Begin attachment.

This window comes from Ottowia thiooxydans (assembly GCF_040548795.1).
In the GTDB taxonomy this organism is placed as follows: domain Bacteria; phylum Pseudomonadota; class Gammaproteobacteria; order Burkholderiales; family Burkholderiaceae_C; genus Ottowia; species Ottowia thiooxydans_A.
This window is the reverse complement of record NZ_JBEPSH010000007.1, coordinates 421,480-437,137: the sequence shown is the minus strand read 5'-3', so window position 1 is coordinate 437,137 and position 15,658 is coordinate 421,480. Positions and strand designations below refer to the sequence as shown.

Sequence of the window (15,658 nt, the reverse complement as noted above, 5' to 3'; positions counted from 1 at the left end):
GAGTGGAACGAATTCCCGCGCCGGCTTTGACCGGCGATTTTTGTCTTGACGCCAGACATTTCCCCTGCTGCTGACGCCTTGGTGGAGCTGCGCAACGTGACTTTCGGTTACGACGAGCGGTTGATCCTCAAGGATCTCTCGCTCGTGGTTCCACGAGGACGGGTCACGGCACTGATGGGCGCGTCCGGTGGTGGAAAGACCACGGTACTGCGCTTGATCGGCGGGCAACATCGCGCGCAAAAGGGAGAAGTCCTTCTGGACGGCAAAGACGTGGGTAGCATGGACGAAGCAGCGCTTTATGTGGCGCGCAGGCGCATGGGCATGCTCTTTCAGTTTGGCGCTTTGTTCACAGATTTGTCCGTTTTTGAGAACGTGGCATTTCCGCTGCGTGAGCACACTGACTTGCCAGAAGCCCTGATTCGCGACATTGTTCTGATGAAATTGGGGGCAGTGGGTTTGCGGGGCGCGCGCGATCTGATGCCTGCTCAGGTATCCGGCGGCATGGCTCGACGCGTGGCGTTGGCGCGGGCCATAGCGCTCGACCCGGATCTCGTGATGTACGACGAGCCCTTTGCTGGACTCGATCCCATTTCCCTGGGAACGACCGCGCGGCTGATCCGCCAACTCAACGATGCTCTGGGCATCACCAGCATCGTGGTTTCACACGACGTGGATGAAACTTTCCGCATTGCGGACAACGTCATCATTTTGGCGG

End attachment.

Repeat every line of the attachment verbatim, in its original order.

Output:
This window comes from Ottowia thiooxydans (assembly GCF_040548795.1).
In the GTDB taxonomy this organism is placed as follows: domain Bacteria; phylum Pseudomonadota; class Gammaproteobacteria; order Burkholderiales; family Burkholderiaceae_C; genus Ottowia; species Ottowia thiooxydans_A.
This window is the reverse complement of record NZ_JBEPSH010000007.1, coordinates 421,480-437,137: the sequence shown is the minus strand read 5'-3', so window position 1 is coordinate 437,137 and position 15,658 is coordinate 421,480. Positions and strand designations below refer to the sequence as shown.

Sequence of the window (15,658 nt, the reverse complement as noted above, 5' to 3'; positions counted from 1 at the left end):
GAGTGGAACGAATTCCCGCGCCGGCTTTGACCGGCGATTTTTGTCTTGACGCCAGACATTTCCCCTGCTGCTGACGCCTTGGTGGAGCTGCGCAACGTGACTTTCGGTTACGACGAGCGGTTGATCCTCAAGGATCTCTCGCTCGTGGTTCCACGAGGACGGGTCACGGCACTGATGGGCGCGTCCGGTGGTGGAAAGACCACGGTACTGCGCTTGATCGGCGGGCAACATCGCGCGCAAAAGGGAGAAGTCCTTCTGGACGGCAAAGACGTGGGTAGCATGGACGAAGCAGCGCTTTATGTGGCGCGCAGGCGCATGGGCATGCTCTTTCAGTTTGGCGCTTTGTTCACAGATTTGTCCGTTTTTGAGAACGTGGCATTTCCGCTGCGTGAGCACACTGACTTGCCAGAAGCCCTGATTCGCGACATTGTTCTGATGAAATTGGGGGCAGTGGGTTTGCGGGGCGCGCGCGATCTGATGCCTGCTCAGGTATCCGGCGGCATGGCTCGACGCGTGGCGTTGGCGCGGGCCATAGCGCTCGACCCGGATCTCGTGATGTACGACGAGCCCTTTGCTGGACTCGATCCCATTTCCCTGGGAACGACCGCGCGGCTGATCCGCCAACTCAACGATGCTCTGGGCATCACCAGCATCGTGGTTTCACACGACGTGGATGAAACTTTCCGCATTGCGGACAACGTCATCATTTTGGCGG